Discussion

Via a top-down desalination strategy, we have successfully unlocked the rich active bimetallic interface from its parental structure PBCOC. The as-synthesized ultrathin PBOC material exhibits a larger surface area with fruitful well-defined bimetallic catalytic centres, which enhanced the photocatalytic CO2RR performance in gas-phase reaction, with the atmospheric CO2 as gas source. Based on the insightful mechanistic study on the structural-property relationship, the unlocked rich catalytic sites, enhanced interlayer charge conductivity, and superior structural stability are critical factors contributing to the excellent CO2RR performance. The novel desalination strategy used to unlock the active intralayer interface and reactive centres, can be extended to fabricating other UTNs from their complicated parental structures that with covalent and ionic bonded layers co-existed. This work not only reports a novel, highly efficient ultrathin photocatalyst for atmospheric CO2 reduction and paves the way for the carbon-neutral global, but it also expands the avenue for designing and synthesizing other ultrathin 2D materials with complex compositions from the well-documented host structural matrixes for various applications.

Methods

Material synthesis

All the chemical reagents, including bismuth nitrate pentahydrate (Aladdin, ACS, ≥98.0%), sodium chloride (Aladdin, AR, 99.5%), caesium chloride (Alfa Aesar, metals basis, 99.999%), lead oxide yellow (Aladdin, AR, 99.9%), and NaOH (Innochem, 99%), were used as purchased without further purification. The layered ultrathin BiOCl was synthesized via a hydrothermal route7. 1 mmol of Bi(NO3)3 ∙ 5H2O and 1 mmol of KCl were added in 15 mL distilled water with continuous stirring, and then 1 M NaOH solution was used to adjust the pH to neutral. After stirring for 30 min, the mixture was transferred to a 20 mL Teflon-lined stainless autoclave and heated at 160 °C for 24 h, then air-cooled to room temperature. PBCOC was synthesized via a solid-state chemical reaction under vacuum. 1.4 mmol (0.3647 g) BiOCl, 0.6 mmol (0.1339 g) PbO, and 0.6 mmol (0.1015 g) CsCl were weighted in an Ar-filled glovebox and grounded in a mortar for 30 mins. The well-grounded precursor powder was sealed in a 9 mm-diameter quartz ampoule. Then the ampoule was loaded into a programmable muffle furnace and heated to 800 °C at a rate of 10 °C min−1. The ampoule was maintained in the furnace at 800 °C for 5 days and naturally cooled down to room temperature. White PBCOC powders have been harvested. Afterwards, 1.0000 g of PBCOC was loaded in a 250 mL Erlenmeyer flask and mixed with 150 mL of deionized water. The mixture was periodically treated with an ultrasonic bath (80 Hz, 100 W) for 14 days (ultrasonicated for 3 h and swell on standing for 9 h, twice every day), ultrathin PBOC layers were harvested after filtering the resulted solution.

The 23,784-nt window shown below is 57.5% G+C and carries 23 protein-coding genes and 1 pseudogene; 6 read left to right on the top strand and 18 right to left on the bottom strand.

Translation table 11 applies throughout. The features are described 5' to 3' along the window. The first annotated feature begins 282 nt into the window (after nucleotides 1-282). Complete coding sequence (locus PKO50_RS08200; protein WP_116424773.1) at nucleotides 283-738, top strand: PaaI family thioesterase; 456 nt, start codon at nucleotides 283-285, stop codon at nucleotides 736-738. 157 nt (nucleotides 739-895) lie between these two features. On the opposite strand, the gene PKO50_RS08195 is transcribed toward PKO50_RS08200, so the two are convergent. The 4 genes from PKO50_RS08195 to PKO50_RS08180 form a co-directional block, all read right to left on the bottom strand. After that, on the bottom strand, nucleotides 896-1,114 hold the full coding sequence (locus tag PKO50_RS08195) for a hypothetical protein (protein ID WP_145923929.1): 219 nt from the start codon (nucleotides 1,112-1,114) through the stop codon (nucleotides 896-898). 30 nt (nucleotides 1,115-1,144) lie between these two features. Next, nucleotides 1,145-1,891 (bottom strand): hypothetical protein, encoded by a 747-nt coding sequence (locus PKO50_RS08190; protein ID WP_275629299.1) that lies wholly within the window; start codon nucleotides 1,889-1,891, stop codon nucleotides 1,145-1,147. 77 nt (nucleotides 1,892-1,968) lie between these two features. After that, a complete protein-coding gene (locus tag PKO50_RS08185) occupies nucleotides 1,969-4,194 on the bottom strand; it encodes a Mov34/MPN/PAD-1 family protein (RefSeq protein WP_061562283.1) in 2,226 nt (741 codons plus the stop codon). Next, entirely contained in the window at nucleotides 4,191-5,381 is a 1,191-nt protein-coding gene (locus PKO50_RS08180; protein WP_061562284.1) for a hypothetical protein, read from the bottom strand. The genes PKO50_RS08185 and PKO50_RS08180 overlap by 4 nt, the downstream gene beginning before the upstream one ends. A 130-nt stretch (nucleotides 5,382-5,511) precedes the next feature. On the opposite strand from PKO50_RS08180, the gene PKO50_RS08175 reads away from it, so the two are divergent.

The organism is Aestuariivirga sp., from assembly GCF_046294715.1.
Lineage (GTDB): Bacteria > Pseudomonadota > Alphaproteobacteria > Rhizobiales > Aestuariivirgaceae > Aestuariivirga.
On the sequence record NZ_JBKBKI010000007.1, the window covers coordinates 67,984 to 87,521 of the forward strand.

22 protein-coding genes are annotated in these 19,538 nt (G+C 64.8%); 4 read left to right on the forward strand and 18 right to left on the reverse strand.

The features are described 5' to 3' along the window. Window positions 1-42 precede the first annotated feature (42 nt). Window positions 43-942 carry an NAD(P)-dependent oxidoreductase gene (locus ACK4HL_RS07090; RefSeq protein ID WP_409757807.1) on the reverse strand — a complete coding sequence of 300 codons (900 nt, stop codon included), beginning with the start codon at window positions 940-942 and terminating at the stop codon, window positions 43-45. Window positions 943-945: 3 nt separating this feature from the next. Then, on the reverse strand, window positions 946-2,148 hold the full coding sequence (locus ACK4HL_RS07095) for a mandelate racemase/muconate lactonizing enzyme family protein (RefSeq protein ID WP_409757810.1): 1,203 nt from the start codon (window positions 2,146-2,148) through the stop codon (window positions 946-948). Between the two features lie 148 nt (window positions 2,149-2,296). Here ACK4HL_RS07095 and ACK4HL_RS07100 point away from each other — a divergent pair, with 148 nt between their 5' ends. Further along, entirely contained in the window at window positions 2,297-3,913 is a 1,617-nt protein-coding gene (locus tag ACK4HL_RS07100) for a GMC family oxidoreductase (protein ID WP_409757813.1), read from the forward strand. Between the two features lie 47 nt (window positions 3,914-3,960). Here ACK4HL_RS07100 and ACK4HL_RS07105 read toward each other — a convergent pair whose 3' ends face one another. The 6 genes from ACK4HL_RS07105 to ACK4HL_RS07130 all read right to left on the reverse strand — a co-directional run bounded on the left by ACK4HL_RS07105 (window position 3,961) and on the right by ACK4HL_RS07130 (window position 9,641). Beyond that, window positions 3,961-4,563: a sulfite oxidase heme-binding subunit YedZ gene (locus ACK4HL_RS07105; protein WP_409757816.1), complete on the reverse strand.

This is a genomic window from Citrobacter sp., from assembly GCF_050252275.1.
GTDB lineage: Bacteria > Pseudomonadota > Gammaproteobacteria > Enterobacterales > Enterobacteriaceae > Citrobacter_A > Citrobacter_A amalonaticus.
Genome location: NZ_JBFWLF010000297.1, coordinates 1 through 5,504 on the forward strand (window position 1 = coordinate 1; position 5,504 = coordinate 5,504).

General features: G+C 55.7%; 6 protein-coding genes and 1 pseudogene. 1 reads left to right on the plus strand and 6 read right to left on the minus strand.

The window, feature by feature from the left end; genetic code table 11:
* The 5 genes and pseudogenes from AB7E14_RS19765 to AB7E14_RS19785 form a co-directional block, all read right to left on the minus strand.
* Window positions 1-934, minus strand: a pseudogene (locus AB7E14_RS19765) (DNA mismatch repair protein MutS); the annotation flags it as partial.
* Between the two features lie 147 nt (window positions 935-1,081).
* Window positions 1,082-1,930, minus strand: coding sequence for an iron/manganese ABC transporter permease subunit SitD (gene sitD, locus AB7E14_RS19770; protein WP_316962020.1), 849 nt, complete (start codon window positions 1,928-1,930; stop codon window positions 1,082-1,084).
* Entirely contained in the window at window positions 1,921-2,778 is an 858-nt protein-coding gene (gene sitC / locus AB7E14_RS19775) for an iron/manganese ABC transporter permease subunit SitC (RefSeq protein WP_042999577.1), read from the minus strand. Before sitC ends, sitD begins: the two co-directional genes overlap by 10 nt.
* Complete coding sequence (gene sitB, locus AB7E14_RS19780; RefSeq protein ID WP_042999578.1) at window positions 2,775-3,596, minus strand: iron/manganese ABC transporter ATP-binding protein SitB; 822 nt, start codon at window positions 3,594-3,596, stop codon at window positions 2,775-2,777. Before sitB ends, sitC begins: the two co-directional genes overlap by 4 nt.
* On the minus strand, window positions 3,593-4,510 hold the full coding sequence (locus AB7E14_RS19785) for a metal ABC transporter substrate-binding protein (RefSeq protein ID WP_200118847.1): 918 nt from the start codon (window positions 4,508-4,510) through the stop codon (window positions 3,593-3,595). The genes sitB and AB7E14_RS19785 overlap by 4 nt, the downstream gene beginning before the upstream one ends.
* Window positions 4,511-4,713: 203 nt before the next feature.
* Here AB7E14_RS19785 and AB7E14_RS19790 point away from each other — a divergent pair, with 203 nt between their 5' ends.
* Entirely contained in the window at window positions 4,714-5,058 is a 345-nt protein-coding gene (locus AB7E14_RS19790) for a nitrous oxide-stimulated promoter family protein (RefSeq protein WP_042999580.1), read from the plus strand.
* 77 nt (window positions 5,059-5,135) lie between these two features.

Characterization

PXRD patterns were recorded using a 9 KW Rigaku SmartLab diffractometer with Cu Kα radiation (λ = 1.5406 Å). The thickness measurement of the samples was performed on AC Mode AFM (Asylum Research, MFP-3D-Stand Alone). BET-specific surface areas of the as-synthesized materials were determined by N2 adsorption/desorption curve on a BELSORP-max machine. The morphology and energy dispersive X-ray spectroscopy study of PBCOC was performed on a Zeiss Merlin SEM operated at various acceleration voltages. The HAADF-STEM imaging and the corresponding EDS analyses of PBOC were performed on an FEI Titan Themis apparatus with an X-FEG electron gun and a DCOR aberration corrector operating at 300 kV. The bulky-like HAADF-STEM image was taken from an isotropic air-dried particle with multiple ultrathin layers aggregated together in the obtained PBOC sample. The XPS was implemented on a PHI 5000 Versaprobe III instrument (ULVAC-PHI, UK) to analyze the valence states of the elements with a monochromatic Al Kα source. The spectrum was analyzed by the PHI-MultiPak software, referencing C1s to 284.8 eV. The UV–Vis diffuse reflectance spectra (DRS) of the powder samples were recorded on a UV–Vis-NIR spectrometer (PerkinElmer, Lambda 750S) equipped with an integrating sphere. BaSO4 powder was used as a reference. A RF-5301PC PL spectrofluorometer with an excitation wavelength of 200 nm was used to examine the charge recombination rate. The reduction products were analyzed with an Agilent GC-MS. The ions concentrations of PBCOC were determined by ICP-MS (Thermo Fisher iCAP RQ) and Anion Chromatography (Aquion, Thermo Fisher).